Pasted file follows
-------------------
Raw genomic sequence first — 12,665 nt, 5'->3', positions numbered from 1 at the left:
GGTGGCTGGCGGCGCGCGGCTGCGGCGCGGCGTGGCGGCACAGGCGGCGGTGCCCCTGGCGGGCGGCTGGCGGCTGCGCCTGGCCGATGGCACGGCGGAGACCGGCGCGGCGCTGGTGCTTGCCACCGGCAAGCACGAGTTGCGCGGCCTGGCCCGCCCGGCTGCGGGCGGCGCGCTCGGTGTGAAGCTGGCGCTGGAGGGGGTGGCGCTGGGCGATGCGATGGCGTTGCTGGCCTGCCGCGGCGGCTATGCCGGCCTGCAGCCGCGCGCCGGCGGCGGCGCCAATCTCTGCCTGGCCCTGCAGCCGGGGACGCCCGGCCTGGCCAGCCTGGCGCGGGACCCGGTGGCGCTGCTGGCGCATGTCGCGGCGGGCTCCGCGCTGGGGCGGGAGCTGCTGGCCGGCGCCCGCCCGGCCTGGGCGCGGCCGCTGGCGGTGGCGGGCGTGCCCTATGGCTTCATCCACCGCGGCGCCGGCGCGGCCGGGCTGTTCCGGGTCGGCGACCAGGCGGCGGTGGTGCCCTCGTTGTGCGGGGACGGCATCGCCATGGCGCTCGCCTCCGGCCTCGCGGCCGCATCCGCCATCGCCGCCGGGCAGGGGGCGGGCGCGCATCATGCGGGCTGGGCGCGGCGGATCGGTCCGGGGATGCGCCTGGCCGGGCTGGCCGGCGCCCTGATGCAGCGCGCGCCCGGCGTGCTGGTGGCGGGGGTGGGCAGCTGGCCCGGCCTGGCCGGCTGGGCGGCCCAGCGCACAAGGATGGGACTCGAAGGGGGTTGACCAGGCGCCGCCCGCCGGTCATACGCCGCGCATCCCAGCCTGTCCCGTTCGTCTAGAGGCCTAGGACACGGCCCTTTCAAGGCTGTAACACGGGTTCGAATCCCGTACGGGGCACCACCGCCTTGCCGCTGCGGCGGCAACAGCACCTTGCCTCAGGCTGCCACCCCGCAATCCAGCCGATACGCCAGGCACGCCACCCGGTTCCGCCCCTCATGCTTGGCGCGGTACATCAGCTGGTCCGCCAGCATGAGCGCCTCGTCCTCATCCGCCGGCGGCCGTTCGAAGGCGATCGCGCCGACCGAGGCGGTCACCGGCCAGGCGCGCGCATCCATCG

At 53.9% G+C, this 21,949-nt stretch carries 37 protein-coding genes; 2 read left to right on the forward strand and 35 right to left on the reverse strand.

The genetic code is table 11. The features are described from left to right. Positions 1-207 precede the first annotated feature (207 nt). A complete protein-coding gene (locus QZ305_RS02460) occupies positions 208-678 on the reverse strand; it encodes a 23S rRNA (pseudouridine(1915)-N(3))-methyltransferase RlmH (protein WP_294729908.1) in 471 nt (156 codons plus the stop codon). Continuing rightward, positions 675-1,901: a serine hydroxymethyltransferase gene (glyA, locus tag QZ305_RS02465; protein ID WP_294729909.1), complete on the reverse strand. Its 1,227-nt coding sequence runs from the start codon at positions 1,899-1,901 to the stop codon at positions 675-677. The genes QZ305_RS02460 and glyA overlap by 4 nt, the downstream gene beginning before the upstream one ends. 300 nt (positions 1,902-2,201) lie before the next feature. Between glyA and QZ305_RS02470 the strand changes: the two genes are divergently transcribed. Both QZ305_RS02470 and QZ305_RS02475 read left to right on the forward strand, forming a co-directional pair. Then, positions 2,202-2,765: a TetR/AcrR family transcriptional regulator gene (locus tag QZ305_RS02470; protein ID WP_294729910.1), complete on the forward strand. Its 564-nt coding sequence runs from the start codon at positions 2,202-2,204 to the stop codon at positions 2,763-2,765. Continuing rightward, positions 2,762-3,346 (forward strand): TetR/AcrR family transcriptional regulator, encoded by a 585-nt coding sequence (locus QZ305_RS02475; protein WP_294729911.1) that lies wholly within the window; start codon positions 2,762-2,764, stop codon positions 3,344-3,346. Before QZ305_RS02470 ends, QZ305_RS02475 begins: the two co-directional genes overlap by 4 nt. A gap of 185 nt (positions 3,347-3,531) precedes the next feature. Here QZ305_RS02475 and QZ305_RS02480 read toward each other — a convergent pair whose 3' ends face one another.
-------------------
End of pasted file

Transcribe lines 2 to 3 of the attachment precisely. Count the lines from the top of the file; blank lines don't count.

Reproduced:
GGTGGCTGGCGGCGCGCGGCTGCGGCGCGGCGTGGCGGCACAGGCGGCGGTGCCCCTGGCGGGCGGCTGGCGGCTGCGCCTGGCCGATGGCACGGCGGAGACCGGCGCGGCGCTGGTGCTTGCCACCGGCAAGCACGAGTTGCGCGGCCTGGCCCGCCCGGCTGCGGGCGGCGCGCTCGGTGTGAAGCTGGCGCTGGAGGGGGTGGCGCTGGGCGATGCGATGGCGTTGCTGGCCTGCCGCGGCGGCTATGCCGGCCTGCAGCCGCGCGCCGGCGGCGGCGCCAATCTCTGCCTGGCCCTGCAGCCGGGGACGCCCGGCCTGGCCAGCCTGGCGCGGGACCCGGTGGCGCTGCTGGCGCATGTCGCGGCGGGCTCCGCGCTGGGGCGGGAGCTGCTGGCCGGCGCCCGCCCGGCCTGGGCGCGGCCGCTGGCGGTGGCGGGCGTGCCCTATGGCTTCATCCACCGCGGCGCCGGCGCGGCCGGGCTGTTCCGGGTCGGCGACCAGGCGGCGGTGGTGCCCTCGTTGTGCGGGGACGGCATCGCCATGGCGCTCGCCTCCGGCCTCGCGGCCGCATCCGCCATCGCCGCCGGGCAGGGGGCGGGCGCGCATCATGCGGGCTGGGCGCGGCGGATCGGTCCGGGGATGCGCCTGGCCGGGCTGGCCGGCGCCCTGATGCAGCGCGCGCCCGGCGTGCTGGTGGCGGGGGTGGGCAGCTGGCCCGGCCTGGCCGGCTGGGCGGCCCAGCGCACAAGGATGGGACTCGAAGGGGGTTGACCAGGCGCCGCCCGCCGGTCATACGCCGCGCATCCCAGCCTGTCCCGTTCGTCTAGAGGCCTAGGACACGGCCCTTTCAAGGCTGTAACACGGGTTCGAATCCCGTACGGGGCACCACCGCCTTGCCGCTGCGGCGGCAACAGCACCTTGCCTCAGGCTGCCACCCCGCAATCCAGCCGATACGCCAGGCACGCCACCCGGTTCCGCCCCTCATGCTTGGCGCGGTACATCAGCTGGTCCGCCAGCATGAGCGCCTCGTCCTCATCCGCCGGCGGCCGTTCGAAGGCGATCGCGCCGACCGAGGCGGTCACCGGCCAGGCGCGCGCATCCATCG

At 53.9% G+C, this 21,949-nt stretch carries 37 protein-coding genes; 2 read left to right on the forward strand and 35 right to left on the reverse strand.